Oh dear – a complete Twitter storm appears to have erupted over a video showing a black man twerking up against a white female police officer at the recent Notting Hill Carnival.
According to the majority of people in my Twitter feed, this is not a moment of harmless fun, but a horrendous sexual assault and an indication of the impotence of our police force in the inability of the female officer to push the man away, and the unwillingness of her male colleague to step in and defend her.
It’s also, according to some, an indication of the lengths our police will go to in pandering to political correctness and multiculturalism, that they will turn a blind eye to a black man sexually assaulting a female officer. According to these outraged tweeters, if the man were white, he’d have been arrested on the spot.
Never mind that at the beginning of the clip, the police officer has her arm round the man’s waist and is clearly shaking with laughter. Or that she makes no attempt to push him away – despite the fact that her male colleague is on hand to provide support should she need it.
Never mind, either, the fact that partygoers twerking up against police officers are a regular fixture at the Notting Hill Carnival. And that dozens of videos on YouTube show women twerking up against male police officers in just as sexually provocative a manner. Nobody ever screams “sexual assault” when they see women gyrating against male police officers – so why is it so objectionable when it’s a man gyrating against a woman?
The underlying chauvinism of the response – the implication that because she’s a woman she must be a victim, she cannot possibly think it’s okay, and that the only reason she’s not pushing him away is because she’s too embarrassed, too “terrified” even, according to one Twitter user – is what really gets to me. To imply that just because she’s a woman, she is not capable of simply pushing him away, delivering a swift knee to his groin, or shouting at him to stop, is frankly insulting.
An equal number of people appear to realise that she is making no attempt to push him away, and are outraged at that. This is “conduct unbecoming a police officer” and “disgusting behaviour” according to these killjoys – our police should be at all times serious and stern, and under no circumstances should they be seen to be enjoying themselves, or engaging with members of the public in any capacity other than defending them, arresting them or interviewing them about events under investigation.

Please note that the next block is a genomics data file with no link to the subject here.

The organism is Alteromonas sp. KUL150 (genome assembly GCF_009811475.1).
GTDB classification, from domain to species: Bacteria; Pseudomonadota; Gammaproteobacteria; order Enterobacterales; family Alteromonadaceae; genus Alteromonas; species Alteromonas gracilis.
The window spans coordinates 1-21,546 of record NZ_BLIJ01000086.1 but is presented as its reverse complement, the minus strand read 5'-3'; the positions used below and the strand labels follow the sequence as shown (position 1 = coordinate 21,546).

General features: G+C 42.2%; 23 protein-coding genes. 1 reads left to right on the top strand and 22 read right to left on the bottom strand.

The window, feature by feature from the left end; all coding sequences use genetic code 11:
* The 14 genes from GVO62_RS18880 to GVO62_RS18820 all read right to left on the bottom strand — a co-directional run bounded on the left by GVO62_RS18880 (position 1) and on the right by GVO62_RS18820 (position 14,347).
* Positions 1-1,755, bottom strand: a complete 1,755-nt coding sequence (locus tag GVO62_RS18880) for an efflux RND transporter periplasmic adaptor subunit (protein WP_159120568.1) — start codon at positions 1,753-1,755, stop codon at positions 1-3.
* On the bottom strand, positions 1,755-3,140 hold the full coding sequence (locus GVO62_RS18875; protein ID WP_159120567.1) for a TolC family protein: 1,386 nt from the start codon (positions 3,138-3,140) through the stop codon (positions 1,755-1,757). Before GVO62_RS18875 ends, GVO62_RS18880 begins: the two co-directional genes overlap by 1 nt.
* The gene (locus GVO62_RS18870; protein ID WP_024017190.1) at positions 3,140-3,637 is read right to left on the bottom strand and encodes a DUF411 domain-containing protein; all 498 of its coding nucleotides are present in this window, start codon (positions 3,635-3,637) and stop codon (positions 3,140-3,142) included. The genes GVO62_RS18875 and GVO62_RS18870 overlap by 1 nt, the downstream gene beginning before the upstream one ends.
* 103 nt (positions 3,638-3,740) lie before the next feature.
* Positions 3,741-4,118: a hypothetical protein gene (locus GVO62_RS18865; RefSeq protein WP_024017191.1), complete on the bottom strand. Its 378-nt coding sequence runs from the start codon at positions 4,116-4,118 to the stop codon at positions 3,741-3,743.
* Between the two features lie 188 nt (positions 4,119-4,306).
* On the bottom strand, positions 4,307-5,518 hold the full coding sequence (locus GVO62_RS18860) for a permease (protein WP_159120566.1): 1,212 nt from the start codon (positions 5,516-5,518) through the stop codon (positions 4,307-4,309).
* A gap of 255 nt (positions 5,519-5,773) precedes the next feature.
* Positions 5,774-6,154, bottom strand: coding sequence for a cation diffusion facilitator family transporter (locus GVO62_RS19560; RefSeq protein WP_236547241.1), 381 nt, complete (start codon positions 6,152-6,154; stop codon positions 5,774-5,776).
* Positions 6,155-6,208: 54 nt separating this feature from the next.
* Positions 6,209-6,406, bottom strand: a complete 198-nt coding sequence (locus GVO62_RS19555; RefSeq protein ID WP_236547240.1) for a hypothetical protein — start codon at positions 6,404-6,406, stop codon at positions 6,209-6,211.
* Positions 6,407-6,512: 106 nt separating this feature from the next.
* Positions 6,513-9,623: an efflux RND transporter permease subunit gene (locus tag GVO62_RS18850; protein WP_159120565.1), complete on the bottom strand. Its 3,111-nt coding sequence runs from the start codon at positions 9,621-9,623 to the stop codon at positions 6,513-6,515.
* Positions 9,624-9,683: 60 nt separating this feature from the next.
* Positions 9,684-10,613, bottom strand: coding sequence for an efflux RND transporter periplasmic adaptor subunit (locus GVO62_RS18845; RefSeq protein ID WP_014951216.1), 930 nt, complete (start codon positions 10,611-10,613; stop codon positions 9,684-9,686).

These are the same joyless energy-sappers who complained when they saw a video of a policeman dancing round in a circle with a group of young children at Ariana Grande’s “One Love” concert in Manchester. Incredible as it may seem, there are people out there who, instead of seeing a heartwarming moment involving a police officer having fun with a group of children, instead simply saw this as a police officer not doing the job he is paid to do.
Police officers in the UK, as in most countries, are in general overworked, underpaid, underappreciated and spend most of their time having to navigate ridiculous rules, regulations and restrictions placed on them by the government, the courts, senior officers, solicitors and human rights organisations to name a few. They are expected to put themselves in harm’s way at any given moment, and in the event that they have to use force to deter an attack of any kind, they often find themselves at the wrong end of an investigation into their actions. To begrudge them the occasional brief moment of fun while on the job, to me seems particularly mean-spirited.
As to the Notting Hill Carnival itself and the behaviour of some of the revellers – this has always been a contentious issue and for years there have been calls for the carnival to be cancelled, or moved to Hyde Park and made to be a ticketed event. The chairman of the Metropolitan Police Federation has recently called for the event to be cancelled due to the number of police officers who are attacked or injured at the event each year – 28 police officers were injured this year.
Personally I think it would be a great shame if the event were cancelled – it’s the second largest carnival in the world, and the costumes, music and floats are always spectacular, with both participants and the large majority of visitors having a wonderful time. But as with so many events, the behaviour of a small but clearly very disruptive minority can spoil the party for everyone.
It can never be acceptable for our police officers to risk injury in policing what should be a fun event. But let’s focus our outrage on the criminal behaviour at the event, and on those people who put the safety of our police and public at risk. And spare the outrage over a police officer engaging with a member of the public in a way that, while certainly not conventional, is completely in keeping with the event itself.